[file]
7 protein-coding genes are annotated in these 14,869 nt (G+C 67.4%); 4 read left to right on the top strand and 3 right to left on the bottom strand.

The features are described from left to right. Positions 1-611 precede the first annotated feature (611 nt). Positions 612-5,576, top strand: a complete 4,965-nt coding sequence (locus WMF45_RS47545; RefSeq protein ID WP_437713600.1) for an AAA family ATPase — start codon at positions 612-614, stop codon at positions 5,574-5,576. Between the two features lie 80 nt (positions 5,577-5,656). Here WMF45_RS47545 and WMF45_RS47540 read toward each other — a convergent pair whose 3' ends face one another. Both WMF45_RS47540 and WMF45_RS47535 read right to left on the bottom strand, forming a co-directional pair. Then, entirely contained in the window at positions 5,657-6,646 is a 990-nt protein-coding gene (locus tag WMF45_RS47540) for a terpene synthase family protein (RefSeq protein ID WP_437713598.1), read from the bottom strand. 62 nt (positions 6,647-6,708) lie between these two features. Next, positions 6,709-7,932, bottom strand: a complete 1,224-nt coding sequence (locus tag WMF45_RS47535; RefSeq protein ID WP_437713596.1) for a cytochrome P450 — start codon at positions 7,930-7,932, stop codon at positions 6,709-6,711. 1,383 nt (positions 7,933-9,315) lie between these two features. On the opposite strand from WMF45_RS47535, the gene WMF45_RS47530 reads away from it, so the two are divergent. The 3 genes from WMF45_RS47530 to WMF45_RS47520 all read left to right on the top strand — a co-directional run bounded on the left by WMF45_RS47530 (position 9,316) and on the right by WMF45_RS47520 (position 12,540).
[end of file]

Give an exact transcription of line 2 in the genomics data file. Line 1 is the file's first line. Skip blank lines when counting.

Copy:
The features are described from left to right. Positions 1-611 precede the first annotated feature (611 nt). Positions 612-5,576, top strand: a complete 4,965-nt coding sequence (locus WMF45_RS47545; RefSeq protein ID WP_437713600.1) for an AAA family ATPase — start codon at positions 612-614, stop codon at positions 5,574-5,576. Between the two features lie 80 nt (positions 5,577-5,656). Here WMF45_RS47545 and WMF45_RS47540 read toward each other — a convergent pair whose 3' ends face one another. Both WMF45_RS47540 and WMF45_RS47535 read right to left on the bottom strand, forming a co-directional pair. Then, entirely contained in the window at positions 5,657-6,646 is a 990-nt protein-coding gene (locus tag WMF45_RS47540) for a terpene synthase family protein (RefSeq protein ID WP_437713598.1), read from the bottom strand. 62 nt (positions 6,647-6,708) lie between these two features. Next, positions 6,709-7,932, bottom strand: a complete 1,224-nt coding sequence (locus tag WMF45_RS47535; RefSeq protein ID WP_437713596.1) for a cytochrome P450 — start codon at positions 7,930-7,932, stop codon at positions 6,709-6,711. 1,383 nt (positions 7,933-9,315) lie between these two features. On the opposite strand from WMF45_RS47535, the gene WMF45_RS47530 reads away from it, so the two are divergent. The 3 genes from WMF45_RS47530 to WMF45_RS47520 all read left to right on the top strand — a co-directional run bounded on the left by WMF45_RS47530 (position 9,316) and on the right by WMF45_RS47520 (position 12,540).